Is there a document to accomplish saying that I’ll get the property should my brother pass away because of the loan I gave him? 23 Answers as of March 04, 2014

I loaned my brother money for a down payment on a home. We agree that upon his passing the property should go to me or my survivors.

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Law Office of Jeffrey T. Reed | Jeffrey T. Reed
You might consider putting the property in a trust with you and your brother as co-trustees. If he is married or gets married in the future you need to make sure his wife understands what is going on.
Answer Applies to: California
Replied: 3/4/2014
O'Keefe Legal Services, L.L.C.
O'Keefe Legal Services, L.L.C. | Sean P. O'Keefe
In Maryland, this type of transaction is often put into writing and recorded in the land records as a mortgage/loan/note/deed of trust.
Answer Applies to: Maryland
Replied: 3/4/2014
Law Ofices of Edwin K. Niles | Edwin K. Niles
You have several choices.
1. Have him sign a promissory note and deed of trust.
2. Have him add you to title as a joint tenant.
3. Have him sign a will in your favor (not advised as it is too easy to change the will).
Answer Applies to: California
Replied: 3/4/2014
Irsfeld, Irsfeld & Younger LLP | Norman H. Green
I could certainly prepare documents to accomplish this. I assume from your question that you don't have such documents now.
Answer Applies to: California
Replied: 3/4/2014
Sebby Law Office
Sebby Law Office | Jayne Sebby
The terms of this agreement should be in writing and signed by both of you. FYI: I would discourage my clients from making this kind of a deal. Potentially, you could prevent your brother from selling the house and he could leave you with a property that you don't want at the time of his death. It would also leave his spouse and children homeless.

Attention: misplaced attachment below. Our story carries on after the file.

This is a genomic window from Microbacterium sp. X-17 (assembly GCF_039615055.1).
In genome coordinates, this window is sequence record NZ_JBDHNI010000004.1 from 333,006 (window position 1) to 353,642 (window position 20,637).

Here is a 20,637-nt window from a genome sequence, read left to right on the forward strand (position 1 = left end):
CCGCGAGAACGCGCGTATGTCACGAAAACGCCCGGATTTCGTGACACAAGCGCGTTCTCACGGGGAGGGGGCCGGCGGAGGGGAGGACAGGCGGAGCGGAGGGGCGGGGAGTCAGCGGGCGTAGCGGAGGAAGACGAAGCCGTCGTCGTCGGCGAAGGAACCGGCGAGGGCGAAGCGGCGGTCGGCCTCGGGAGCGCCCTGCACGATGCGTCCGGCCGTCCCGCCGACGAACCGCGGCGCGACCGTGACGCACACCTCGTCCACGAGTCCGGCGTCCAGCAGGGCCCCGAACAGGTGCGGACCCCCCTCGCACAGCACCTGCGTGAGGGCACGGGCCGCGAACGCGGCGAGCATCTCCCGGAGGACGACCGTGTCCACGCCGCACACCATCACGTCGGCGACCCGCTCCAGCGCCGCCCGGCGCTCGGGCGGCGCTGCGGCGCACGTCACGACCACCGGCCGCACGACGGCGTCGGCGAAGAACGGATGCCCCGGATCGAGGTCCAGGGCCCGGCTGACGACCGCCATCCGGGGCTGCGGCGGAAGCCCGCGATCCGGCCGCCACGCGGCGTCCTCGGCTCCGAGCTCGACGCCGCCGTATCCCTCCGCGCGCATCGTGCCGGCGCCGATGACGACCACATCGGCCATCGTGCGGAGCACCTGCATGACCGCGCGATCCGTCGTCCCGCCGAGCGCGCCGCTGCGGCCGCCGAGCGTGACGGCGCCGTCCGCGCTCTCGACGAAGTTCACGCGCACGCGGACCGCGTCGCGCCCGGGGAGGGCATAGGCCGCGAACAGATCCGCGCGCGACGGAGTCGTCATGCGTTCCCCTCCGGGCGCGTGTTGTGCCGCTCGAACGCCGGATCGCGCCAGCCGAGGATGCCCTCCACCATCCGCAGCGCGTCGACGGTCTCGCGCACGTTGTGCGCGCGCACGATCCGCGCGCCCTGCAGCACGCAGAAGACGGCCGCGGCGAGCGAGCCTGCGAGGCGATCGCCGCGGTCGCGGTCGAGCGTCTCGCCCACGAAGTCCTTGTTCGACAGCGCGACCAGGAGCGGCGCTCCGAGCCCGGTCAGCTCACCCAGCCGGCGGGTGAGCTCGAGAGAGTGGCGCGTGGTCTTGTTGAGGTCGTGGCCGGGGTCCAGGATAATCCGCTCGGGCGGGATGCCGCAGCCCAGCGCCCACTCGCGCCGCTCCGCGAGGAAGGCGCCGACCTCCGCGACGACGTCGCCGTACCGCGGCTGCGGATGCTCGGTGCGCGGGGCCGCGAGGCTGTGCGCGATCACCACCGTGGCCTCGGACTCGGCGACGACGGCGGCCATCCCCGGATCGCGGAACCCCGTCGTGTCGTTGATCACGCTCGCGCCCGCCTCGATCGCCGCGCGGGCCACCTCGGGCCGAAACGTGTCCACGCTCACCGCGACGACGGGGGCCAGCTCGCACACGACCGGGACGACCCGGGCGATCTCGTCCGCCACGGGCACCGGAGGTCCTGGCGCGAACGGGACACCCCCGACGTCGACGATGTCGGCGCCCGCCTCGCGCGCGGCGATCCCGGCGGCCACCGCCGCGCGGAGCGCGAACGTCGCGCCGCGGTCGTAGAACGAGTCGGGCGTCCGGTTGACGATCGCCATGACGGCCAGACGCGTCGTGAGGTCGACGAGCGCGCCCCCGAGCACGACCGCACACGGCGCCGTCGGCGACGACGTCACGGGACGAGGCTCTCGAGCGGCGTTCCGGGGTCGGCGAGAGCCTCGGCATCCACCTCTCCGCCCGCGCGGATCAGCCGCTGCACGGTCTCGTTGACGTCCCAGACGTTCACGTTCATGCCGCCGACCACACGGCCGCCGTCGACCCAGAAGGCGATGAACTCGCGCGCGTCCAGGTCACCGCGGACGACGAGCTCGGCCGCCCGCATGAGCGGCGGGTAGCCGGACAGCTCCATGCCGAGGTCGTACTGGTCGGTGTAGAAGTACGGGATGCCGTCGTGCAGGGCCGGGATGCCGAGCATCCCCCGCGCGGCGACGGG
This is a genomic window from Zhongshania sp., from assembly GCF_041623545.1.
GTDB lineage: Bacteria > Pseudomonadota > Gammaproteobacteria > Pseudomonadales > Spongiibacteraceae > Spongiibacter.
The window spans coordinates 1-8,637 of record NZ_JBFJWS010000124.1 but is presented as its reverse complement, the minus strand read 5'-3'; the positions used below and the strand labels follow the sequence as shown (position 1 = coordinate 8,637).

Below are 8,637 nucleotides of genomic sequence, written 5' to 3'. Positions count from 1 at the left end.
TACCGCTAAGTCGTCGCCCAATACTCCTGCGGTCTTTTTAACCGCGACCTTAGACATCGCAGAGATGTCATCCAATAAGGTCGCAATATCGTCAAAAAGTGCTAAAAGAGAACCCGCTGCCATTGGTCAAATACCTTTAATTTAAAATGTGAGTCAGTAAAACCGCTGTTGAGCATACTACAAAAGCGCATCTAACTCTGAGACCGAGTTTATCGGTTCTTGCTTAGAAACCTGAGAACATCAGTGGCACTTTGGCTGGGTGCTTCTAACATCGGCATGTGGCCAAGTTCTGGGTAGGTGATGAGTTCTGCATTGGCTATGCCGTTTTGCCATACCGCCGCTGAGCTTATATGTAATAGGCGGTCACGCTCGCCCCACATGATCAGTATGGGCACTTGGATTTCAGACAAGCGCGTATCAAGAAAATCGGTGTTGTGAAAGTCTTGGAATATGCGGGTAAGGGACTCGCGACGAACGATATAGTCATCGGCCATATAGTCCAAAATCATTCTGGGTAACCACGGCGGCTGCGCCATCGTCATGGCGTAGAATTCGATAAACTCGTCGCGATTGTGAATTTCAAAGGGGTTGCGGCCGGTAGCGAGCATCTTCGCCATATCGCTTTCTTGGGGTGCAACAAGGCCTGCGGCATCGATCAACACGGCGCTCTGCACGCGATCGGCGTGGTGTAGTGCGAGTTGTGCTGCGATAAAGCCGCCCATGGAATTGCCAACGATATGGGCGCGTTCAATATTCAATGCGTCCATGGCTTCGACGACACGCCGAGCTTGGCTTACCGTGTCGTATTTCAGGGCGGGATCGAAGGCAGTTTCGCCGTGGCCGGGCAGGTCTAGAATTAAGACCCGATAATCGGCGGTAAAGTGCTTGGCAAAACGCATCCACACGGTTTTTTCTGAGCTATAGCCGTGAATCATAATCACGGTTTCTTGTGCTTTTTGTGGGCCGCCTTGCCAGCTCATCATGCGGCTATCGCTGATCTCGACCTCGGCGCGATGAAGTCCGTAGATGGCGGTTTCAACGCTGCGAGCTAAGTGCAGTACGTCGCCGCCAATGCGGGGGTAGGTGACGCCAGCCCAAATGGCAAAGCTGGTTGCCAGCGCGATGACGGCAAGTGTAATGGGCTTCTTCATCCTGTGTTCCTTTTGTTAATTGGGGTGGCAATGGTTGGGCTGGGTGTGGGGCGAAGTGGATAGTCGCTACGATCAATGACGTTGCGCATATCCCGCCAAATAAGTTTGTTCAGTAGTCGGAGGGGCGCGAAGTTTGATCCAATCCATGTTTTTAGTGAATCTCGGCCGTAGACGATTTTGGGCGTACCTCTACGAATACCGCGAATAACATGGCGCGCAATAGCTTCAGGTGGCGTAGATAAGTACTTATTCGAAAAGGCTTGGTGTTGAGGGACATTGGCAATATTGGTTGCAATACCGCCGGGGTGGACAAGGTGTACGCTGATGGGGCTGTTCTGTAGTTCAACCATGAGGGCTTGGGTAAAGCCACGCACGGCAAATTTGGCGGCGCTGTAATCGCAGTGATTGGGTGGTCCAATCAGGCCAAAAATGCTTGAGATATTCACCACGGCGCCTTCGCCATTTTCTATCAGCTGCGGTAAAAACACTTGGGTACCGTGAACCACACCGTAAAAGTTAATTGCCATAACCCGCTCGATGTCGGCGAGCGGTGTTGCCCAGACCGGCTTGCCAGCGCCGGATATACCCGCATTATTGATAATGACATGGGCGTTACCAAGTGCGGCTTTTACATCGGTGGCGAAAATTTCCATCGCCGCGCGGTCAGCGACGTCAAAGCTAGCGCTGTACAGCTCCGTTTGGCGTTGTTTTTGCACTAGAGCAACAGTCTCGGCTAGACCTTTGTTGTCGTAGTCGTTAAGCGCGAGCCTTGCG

Answer Applies to: Nebraska
Replied: 3/4/2014
    Peters Law, PLLC
    Peters Law, PLLC | Mark T. Peters, Sr.
    You would have the right to foreclose, but I suppose the best way to do it would be for brother to deed the property to himself with a life estate and the remainder to you. But what if he pays the loan off and pays you off? Does he have any other heirs besides you? Sons? Daughters? I believe that there are a number of questions that need to be answered, so I suggest the two of you go to a local real estate attorney who can ask the questions and give you good advice.
    Answer Applies to: Idaho
    Replied: 3/4/2014
    James T. Weiner & Associates, P.C.
    James T. Weiner & Associates, P.C. | James T. Weiner
    Yes there is but it has to be recorded against the deed its a private mortgage. Contact an attorney.
    Answer Applies to: Michigan
    Replied: 3/3/2014
    Patrick W. Currin, Attorney at Law | Patrick Currin
    Your brother should set up a trust reflecting your arrangement and then deed the property to the trust.
    Answer Applies to: California
    Replied: 3/4/2014
    Minor, Bandonis and Haggerty, P.C.
    Minor, Bandonis and Haggerty, P.C. | Brian Haggerty
    There is a "transfer on death" deed; it's not ideal but you could use one. You should also have a written promissory note and a trust deed on the property. Or, your brother could do a will specifically devising the property to you.
    Answer Applies to: Oregon
    Replied: 3/3/2014
    Frederick & Frederick PLC | James P Frederick
    There are a number of ways of handling this, but it should be done in writing and as soon as possible. I would suggest you contact an attorney to make sure this is drawn up properly.
    Answer Applies to: Michigan
    Replied: 3/4/2014
    Law Office Of Victor Waid
    Law Office Of Victor Waid | Victor Waid
    Suggest you obtain the services of a real estate attorney to prepare the correct document to secure your loan. Brother could give back a promissory note and a deed of trust for the sums loaned showing the fact you loaned the money and the money is secured by a lien upon the land.
    Answer Applies to: California
    Replied: 3/4/2014
    Goldsmith & Guymon
    Goldsmith & Guymon | Dara Goldsmith
    You really should address it with an attorney who understands the entire transaction. Maybe deed where he retains a life estate? Without all the details, it is difficult to guess.